ASHBURN, Ga. (AP) _ For decades, ''prom night'' in Ashburn, Georgia has meant two separate unofficial events -- one for blacks, one for whites. Each group would raise money for its own private party.
Until last night. That's when dozens of seniors at Turner County High School -- blacks and whites -- gathered in a city auditorium that was transformed for one night into a tropical scene.
Parents and teachers looked on, as the students arrived by horse-drawn carriage and by stretch limousine. Restaurants were packed with classmates treating their dates to fancy meals.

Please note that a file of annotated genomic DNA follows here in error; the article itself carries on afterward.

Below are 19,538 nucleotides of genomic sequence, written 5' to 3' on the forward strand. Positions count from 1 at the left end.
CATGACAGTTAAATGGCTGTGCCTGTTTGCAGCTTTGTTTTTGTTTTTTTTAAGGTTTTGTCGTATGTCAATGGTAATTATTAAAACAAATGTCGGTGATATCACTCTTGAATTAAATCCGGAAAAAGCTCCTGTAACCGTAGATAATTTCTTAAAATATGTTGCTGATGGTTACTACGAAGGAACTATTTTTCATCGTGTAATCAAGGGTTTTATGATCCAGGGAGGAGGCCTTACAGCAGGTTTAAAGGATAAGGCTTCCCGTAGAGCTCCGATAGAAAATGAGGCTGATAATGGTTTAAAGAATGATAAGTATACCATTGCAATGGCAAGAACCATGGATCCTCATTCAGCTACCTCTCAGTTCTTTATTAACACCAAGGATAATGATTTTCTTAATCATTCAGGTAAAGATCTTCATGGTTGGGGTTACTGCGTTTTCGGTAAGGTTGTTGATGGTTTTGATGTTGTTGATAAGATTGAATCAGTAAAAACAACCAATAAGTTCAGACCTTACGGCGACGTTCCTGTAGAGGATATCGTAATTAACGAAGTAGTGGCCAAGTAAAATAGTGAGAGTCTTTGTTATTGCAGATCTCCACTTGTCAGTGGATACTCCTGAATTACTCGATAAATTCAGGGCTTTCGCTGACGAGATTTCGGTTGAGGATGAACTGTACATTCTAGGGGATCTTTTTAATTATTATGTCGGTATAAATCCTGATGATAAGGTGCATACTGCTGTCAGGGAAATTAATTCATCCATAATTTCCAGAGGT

The county's school superintendent says he ''couldn't be more
proud.'' He says the change needed to come from the students
And it did. At the start of the school year, the school's four
senior class officers made it clear that they wanted an official
prom, with everyone invited.
The money spent on the prom included five-thousand dollars that
came in from supporters around the country.
The black student who's president of the senior class calls it
''a fresh start.''
But blacks still easily outnumbered whites at the dance, and
many whites still attended their own private party a week before.
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